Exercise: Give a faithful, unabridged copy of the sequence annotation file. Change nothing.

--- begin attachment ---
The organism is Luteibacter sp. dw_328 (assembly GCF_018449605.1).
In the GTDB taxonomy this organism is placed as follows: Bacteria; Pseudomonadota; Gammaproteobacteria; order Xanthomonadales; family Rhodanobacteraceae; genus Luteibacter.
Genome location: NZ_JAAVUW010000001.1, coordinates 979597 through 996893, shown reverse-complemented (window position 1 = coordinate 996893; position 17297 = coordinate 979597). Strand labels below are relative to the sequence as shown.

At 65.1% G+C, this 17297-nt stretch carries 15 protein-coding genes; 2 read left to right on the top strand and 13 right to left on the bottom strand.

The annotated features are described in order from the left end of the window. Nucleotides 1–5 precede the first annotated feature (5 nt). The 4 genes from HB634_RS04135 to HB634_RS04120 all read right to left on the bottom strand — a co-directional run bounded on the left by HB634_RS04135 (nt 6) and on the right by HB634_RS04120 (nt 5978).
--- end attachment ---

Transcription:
The organism is Luteibacter sp. dw_328 (assembly GCF_018449605.1).
In the GTDB taxonomy this organism is placed as follows: Bacteria; Pseudomonadota; Gammaproteobacteria; order Xanthomonadales; family Rhodanobacteraceae; genus Luteibacter.
Genome location: NZ_JAAVUW010000001.1, coordinates 979597 through 996893, shown reverse-complemented (window position 1 = coordinate 996893; position 17297 = coordinate 979597). Strand labels below are relative to the sequence as shown.

At 65.1% G+C, this 17297-nt stretch carries 15 protein-coding genes; 2 read left to right on the top strand and 13 right to left on the bottom strand.

The annotated features are described in order from the left end of the window. Nucleotides 1–5 precede the first annotated feature (5 nt). The 4 genes from HB634_RS04135 to HB634_RS04120 all read right to left on the bottom strand — a co-directional run bounded on the left by HB634_RS04135 (nt 6) and on the right by HB634_RS04120 (nt 5978).